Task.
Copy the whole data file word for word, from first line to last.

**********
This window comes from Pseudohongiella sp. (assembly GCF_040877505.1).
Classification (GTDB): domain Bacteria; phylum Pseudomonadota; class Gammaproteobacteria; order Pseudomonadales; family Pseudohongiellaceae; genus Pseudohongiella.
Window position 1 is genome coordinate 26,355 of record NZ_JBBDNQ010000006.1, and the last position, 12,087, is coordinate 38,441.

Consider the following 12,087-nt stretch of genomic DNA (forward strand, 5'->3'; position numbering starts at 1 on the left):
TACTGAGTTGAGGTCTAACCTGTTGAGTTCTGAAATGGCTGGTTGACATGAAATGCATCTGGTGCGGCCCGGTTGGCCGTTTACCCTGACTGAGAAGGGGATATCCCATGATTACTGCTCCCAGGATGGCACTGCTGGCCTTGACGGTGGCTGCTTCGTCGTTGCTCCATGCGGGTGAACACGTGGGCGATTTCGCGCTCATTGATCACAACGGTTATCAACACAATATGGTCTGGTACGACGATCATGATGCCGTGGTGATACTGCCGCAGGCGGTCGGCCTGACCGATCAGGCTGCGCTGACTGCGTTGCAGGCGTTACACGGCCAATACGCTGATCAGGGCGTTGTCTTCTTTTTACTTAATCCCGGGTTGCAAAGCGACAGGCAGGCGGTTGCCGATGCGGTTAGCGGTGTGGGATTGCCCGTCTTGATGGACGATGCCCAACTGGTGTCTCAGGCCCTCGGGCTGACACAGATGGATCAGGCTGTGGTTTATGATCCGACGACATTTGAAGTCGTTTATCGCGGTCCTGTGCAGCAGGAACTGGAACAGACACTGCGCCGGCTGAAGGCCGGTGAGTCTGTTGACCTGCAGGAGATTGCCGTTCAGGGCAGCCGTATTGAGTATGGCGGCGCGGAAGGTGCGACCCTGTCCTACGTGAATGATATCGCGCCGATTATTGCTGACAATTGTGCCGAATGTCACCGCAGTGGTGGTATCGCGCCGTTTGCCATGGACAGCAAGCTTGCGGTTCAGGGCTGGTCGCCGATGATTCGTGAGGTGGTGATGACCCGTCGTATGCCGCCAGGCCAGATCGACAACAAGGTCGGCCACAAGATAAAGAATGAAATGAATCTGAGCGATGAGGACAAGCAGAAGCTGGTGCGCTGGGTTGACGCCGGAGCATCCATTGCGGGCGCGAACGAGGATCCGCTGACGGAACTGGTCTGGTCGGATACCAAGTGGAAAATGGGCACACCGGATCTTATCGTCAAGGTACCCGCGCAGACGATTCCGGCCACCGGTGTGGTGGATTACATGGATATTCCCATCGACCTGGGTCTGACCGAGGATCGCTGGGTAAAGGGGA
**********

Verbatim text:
This window comes from Pseudohongiella sp. (assembly GCF_040877505.1).
Classification (GTDB): domain Bacteria; phylum Pseudomonadota; class Gammaproteobacteria; order Pseudomonadales; family Pseudohongiellaceae; genus Pseudohongiella.
Window position 1 is genome coordinate 26,355 of record NZ_JBBDNQ010000006.1, and the last position, 12,087, is coordinate 38,441.

Consider the following 12,087-nt stretch of genomic DNA (forward strand, 5'->3'; position numbering starts at 1 on the left):
TACTGAGTTGAGGTCTAACCTGTTGAGTTCTGAAATGGCTGGTTGACATGAAATGCATCTGGTGCGGCCCGGTTGGCCGTTTACCCTGACTGAGAAGGGGATATCCCATGATTACTGCTCCCAGGATGGCACTGCTGGCCTTGACGGTGGCTGCTTCGTCGTTGCTCCATGCGGGTGAACACGTGGGCGATTTCGCGCTCATTGATCACAACGGTTATCAACACAATATGGTCTGGTACGACGATCATGATGCCGTGGTGATACTGCCGCAGGCGGTCGGCCTGACCGATCAGGCTGCGCTGACTGCGTTGCAGGCGTTACACGGCCAATACGCTGATCAGGGCGTTGTCTTCTTTTTACTTAATCCCGGGTTGCAAAGCGACAGGCAGGCGGTTGCCGATGCGGTTAGCGGTGTGGGATTGCCCGTCTTGATGGACGATGCCCAACTGGTGTCTCAGGCCCTCGGGCTGACACAGATGGATCAGGCTGTGGTTTATGATCCGACGACATTTGAAGTCGTTTATCGCGGTCCTGTGCAGCAGGAACTGGAACAGACACTGCGCCGGCTGAAGGCCGGTGAGTCTGTTGACCTGCAGGAGATTGCCGTTCAGGGCAGCCGTATTGAGTATGGCGGCGCGGAAGGTGCGACCCTGTCCTACGTGAATGATATCGCGCCGATTATTGCTGACAATTGTGCCGAATGTCACCGCAGTGGTGGTATCGCGCCGTTTGCCATGGACAGCAAGCTTGCGGTTCAGGGCTGGTCGCCGATGATTCGTGAGGTGGTGATGACCCGTCGTATGCCGCCAGGCCAGATCGACAACAAGGTCGGCCACAAGATAAAGAATGAAATGAATCTGAGCGATGAGGACAAGCAGAAGCTGGTGCGCTGGGTTGACGCCGGAGCATCCATTGCGGGCGCGAACGAGGATCCGCTGACGGAACTGGTCTGGTCGGATACCAAGTGGAAAATGGGCACACCGGATCTTATCGTCAAGGTACCCGCGCAGACGATTCCGGCCACCGGTGTGGTGGATTACATGGATATTCCCATCGACCTGGGTCTGACCGAGGATCGCTGGGTAAAGGGGA